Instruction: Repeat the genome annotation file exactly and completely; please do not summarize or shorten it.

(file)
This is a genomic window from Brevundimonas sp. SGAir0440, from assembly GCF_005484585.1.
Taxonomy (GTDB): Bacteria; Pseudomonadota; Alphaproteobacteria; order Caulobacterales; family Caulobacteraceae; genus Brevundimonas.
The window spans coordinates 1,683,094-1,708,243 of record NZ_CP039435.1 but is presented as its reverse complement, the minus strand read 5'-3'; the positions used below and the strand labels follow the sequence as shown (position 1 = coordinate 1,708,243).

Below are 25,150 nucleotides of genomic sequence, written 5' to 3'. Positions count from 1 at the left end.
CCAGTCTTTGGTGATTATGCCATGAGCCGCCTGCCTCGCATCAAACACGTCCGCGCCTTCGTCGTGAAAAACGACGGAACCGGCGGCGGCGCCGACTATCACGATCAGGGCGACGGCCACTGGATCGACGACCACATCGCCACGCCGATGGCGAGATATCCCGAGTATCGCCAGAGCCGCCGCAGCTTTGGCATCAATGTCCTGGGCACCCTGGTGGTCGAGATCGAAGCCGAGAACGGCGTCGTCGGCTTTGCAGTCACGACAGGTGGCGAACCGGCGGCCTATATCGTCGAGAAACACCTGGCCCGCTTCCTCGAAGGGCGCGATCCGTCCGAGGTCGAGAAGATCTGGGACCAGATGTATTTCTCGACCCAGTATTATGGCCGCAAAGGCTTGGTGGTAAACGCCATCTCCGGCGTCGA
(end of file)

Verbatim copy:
This is a genomic window from Brevundimonas sp. SGAir0440, from assembly GCF_005484585.1.
Taxonomy (GTDB): Bacteria; Pseudomonadota; Alphaproteobacteria; order Caulobacterales; family Caulobacteraceae; genus Brevundimonas.
The window spans coordinates 1,683,094-1,708,243 of record NZ_CP039435.1 but is presented as its reverse complement, the minus strand read 5'-3'; the positions used below and the strand labels follow the sequence as shown (position 1 = coordinate 1,708,243).

Below are 25,150 nucleotides of genomic sequence, written 5' to 3'. Positions count from 1 at the left end.
CCAGTCTTTGGTGATTATGCCATGAGCCGCCTGCCTCGCATCAAACACGTCCGCGCCTTCGTCGTGAAAAACGACGGAACCGGCGGCGGCGCCGACTATCACGATCAGGGCGACGGCCACTGGATCGACGACCACATCGCCACGCCGATGGCGAGATATCCCGAGTATCGCCAGAGCCGCCGCAGCTTTGGCATCAATGTCCTGGGCACCCTGGTGGTCGAGATCGAAGCCGAGAACGGCGTCGTCGGCTTTGCAGTCACGACAGGTGGCGAACCGGCGGCCTATATCGTCGAGAAACACCTGGCCCGCTTCCTCGAAGGGCGCGATCCGTCCGAGGTCGAGAAGATCTGGGACCAGATGTATTTCTCGACCCAGTATTATGGCCGCAAAGGCTTGGTGGTAAACGCCATCTCCGGCGTCGA